Lone trees here and there, among the leafless, still splendid with color: one copper, another pure yellow, still another a fiery red.
Across the road, a glow behind the clouds. A leafless tree traces out fractal intricacies against it, and a band of cloud is outlined, and just a scrap of the moon shows. Driving along reveals it it more clearly, a third of the arc coming clear -- and enormous. (But that is not the super-moon causing it, but because it is still rising). And a bit later, framed with clouds outlined in white, it glows, enormous and white, still rising.
One wanders down the path, noting the frost -- except that at the car, the way it fell makes it clear that it was snow. And indeed, throughout the day, the air sometimes held the fluttering flakes, slow to descend in their lightness.
The lake is silver and brown, with the clouds muffling the sky, and the last leaves being only those of oaks, in shades of brown with only the faintest traces of copper left on only a couple of the oaks, the other trees all bare branches, and two swans resting in the lee of an island, pale as snow.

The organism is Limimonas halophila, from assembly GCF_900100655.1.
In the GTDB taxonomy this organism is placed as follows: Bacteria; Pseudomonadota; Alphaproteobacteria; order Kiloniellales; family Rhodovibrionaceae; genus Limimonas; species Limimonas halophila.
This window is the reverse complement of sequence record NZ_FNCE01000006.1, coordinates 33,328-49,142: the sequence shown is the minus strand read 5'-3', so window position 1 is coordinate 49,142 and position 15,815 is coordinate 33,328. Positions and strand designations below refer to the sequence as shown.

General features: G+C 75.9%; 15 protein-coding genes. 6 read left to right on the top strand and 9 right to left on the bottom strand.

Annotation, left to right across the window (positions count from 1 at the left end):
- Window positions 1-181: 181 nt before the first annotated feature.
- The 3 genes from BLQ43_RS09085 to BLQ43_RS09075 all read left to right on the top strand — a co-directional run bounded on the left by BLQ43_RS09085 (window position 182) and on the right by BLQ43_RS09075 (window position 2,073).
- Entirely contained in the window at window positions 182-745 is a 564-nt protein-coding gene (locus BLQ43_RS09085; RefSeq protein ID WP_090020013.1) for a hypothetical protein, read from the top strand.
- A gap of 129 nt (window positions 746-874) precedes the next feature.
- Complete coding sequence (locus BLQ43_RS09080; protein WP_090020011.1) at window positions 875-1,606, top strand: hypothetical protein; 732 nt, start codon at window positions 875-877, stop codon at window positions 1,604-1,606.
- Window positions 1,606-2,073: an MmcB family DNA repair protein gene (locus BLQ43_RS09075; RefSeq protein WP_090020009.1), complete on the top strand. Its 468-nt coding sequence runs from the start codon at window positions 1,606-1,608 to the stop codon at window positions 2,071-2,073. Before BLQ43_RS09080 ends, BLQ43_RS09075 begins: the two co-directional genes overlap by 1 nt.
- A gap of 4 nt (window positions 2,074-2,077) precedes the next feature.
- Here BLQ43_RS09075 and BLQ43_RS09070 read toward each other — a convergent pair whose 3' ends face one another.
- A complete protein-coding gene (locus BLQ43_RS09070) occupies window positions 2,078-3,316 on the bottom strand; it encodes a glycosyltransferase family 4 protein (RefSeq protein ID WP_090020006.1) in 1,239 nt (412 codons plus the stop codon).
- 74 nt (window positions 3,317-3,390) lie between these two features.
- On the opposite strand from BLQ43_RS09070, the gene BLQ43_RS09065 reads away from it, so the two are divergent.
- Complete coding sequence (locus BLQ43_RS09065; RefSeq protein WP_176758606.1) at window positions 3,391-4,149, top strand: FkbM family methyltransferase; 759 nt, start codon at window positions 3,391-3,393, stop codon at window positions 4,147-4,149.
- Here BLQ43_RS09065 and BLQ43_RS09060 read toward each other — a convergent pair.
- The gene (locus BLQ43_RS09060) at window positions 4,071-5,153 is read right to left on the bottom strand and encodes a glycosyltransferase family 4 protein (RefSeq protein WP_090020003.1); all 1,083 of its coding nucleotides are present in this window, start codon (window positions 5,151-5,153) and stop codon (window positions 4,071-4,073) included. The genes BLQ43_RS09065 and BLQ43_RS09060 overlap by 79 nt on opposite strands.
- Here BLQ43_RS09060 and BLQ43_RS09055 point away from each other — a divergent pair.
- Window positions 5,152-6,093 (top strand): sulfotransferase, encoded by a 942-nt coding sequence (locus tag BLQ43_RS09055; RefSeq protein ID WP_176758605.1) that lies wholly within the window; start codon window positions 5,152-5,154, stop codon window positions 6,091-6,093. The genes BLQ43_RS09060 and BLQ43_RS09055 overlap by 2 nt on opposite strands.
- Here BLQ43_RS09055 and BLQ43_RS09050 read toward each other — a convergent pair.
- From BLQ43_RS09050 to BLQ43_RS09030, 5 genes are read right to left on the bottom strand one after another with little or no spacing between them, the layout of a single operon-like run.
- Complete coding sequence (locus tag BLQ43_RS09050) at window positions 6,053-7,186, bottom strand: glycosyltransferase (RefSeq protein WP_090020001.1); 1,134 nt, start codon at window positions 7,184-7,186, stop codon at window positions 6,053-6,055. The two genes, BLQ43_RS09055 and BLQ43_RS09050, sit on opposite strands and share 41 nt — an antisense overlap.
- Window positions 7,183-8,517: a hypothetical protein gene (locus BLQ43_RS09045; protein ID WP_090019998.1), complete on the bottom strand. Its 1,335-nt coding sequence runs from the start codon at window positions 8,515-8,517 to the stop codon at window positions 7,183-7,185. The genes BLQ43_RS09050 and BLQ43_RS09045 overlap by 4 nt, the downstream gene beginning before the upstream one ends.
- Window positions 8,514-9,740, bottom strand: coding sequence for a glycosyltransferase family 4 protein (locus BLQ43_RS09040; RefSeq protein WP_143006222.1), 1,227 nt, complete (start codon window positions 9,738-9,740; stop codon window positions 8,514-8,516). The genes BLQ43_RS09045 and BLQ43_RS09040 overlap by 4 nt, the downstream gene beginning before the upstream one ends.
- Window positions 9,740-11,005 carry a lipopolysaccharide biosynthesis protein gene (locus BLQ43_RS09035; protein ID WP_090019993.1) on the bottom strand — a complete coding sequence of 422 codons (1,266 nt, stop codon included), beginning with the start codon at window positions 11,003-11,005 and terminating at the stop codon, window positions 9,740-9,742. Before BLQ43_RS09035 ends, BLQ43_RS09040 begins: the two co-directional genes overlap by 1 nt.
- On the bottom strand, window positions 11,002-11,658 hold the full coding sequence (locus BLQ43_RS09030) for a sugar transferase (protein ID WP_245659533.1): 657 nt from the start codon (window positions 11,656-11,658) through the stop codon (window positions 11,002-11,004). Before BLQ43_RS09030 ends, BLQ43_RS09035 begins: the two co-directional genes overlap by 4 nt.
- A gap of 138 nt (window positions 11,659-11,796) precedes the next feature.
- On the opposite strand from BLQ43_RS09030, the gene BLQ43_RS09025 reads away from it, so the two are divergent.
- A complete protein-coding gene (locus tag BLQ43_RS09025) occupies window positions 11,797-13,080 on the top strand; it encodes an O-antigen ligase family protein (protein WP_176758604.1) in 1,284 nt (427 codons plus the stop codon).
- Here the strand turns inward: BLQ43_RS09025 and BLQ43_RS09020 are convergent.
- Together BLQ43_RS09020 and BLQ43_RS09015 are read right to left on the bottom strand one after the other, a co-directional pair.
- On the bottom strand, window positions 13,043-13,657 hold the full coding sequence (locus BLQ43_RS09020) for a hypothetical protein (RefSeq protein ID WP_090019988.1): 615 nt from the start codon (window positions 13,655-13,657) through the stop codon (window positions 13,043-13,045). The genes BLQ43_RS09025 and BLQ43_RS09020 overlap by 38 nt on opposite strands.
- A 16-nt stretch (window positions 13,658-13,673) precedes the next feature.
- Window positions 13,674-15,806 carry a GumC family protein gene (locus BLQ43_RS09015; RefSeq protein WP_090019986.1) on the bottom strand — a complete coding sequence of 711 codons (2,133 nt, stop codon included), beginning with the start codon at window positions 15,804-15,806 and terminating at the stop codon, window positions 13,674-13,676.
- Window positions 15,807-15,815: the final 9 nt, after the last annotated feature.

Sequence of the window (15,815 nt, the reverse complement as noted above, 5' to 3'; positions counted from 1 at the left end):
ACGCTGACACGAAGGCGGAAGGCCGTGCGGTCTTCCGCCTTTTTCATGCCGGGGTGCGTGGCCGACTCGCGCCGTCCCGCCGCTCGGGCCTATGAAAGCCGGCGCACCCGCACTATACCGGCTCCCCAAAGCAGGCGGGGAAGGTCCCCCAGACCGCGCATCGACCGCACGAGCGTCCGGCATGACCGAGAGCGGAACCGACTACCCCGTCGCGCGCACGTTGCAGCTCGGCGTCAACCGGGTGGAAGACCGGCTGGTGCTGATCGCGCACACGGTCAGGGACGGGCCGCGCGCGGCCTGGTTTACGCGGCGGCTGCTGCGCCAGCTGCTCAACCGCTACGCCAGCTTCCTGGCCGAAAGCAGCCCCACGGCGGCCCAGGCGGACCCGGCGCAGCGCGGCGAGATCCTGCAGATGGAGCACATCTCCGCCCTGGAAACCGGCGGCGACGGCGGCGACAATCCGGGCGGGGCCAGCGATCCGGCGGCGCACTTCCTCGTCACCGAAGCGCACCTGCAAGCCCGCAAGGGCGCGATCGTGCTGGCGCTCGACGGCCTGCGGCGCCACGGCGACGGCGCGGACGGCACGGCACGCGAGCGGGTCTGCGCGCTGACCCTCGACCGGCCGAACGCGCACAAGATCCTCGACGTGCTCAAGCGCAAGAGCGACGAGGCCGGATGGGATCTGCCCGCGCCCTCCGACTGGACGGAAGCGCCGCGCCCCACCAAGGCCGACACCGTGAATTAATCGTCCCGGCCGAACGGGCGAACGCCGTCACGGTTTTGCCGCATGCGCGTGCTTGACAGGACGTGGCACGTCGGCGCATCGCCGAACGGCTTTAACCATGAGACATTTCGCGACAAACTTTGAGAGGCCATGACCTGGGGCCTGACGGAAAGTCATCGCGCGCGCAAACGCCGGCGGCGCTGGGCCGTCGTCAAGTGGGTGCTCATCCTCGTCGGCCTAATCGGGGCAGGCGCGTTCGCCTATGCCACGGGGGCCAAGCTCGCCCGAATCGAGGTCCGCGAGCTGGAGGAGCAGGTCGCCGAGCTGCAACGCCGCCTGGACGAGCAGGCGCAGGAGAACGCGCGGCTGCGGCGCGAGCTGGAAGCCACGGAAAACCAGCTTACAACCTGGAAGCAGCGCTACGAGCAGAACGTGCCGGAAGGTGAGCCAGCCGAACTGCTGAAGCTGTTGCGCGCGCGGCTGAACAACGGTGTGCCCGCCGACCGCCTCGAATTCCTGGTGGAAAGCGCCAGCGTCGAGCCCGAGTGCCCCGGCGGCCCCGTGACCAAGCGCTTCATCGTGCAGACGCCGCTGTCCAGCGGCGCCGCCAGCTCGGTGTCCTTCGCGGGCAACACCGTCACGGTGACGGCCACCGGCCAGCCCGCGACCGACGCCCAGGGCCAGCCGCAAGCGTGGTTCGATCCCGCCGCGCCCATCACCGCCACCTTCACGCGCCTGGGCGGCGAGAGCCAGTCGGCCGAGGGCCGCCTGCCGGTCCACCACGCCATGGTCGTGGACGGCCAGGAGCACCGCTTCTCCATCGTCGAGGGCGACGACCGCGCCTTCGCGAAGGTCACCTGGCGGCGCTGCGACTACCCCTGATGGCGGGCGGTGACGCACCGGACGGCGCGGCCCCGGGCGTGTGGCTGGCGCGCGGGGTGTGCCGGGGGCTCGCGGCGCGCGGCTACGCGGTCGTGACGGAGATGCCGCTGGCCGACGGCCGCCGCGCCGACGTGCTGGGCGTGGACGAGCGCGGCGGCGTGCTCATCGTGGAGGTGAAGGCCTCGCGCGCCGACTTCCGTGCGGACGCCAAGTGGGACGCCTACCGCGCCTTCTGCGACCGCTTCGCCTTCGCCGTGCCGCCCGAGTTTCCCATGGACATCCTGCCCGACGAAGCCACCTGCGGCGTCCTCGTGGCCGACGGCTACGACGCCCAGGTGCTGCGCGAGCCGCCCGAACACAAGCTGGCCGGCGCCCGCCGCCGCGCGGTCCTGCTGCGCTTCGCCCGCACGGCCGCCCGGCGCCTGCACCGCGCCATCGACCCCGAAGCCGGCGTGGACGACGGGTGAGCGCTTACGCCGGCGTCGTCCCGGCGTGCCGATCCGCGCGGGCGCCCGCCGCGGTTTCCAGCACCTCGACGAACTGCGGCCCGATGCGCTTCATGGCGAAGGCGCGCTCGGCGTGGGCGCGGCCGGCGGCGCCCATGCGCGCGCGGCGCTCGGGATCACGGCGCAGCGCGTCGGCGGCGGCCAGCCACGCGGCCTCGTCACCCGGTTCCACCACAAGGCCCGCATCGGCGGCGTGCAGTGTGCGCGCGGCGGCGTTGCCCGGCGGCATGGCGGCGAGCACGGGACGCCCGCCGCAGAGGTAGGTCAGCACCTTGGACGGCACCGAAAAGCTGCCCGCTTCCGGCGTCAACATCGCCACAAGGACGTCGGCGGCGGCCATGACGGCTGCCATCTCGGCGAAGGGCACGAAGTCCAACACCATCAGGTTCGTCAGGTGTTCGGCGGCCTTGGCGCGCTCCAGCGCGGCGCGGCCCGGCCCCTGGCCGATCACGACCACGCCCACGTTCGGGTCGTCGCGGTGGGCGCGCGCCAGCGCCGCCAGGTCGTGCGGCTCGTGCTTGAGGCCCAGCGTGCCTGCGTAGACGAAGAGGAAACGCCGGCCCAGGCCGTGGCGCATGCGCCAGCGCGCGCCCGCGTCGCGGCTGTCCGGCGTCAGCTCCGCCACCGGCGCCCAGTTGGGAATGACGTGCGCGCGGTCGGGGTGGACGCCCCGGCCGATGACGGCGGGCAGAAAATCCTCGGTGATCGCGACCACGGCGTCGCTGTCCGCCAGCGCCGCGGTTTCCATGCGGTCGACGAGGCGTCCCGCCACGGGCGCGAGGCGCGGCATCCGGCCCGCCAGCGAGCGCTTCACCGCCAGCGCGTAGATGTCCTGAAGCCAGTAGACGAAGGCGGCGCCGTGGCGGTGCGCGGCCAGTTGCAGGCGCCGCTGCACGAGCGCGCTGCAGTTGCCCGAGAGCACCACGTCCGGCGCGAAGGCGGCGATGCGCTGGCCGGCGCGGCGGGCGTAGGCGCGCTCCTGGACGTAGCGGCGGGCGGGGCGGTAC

How beautiful is the pale marsh, frost-wreathed, in the morning. The grasses and rushes were already bleached a pale blond, and the frost turns them silver.
A squirrel scampers across the road: white as snow.
The last snapdragons are blooming in pinks and reds. One is holding furled buds, already visible as deep pink, but it will be blighted; the weather is about to be a deep chill.
Winter walking to the door goes past the dead coneflowers, their stalks and dried seedheads (pecked at by birds) stiff and stark. And they, abruptly, rattle with motion. My quickest glance is incapable of picking out the form that moved them, even whether beast or bird.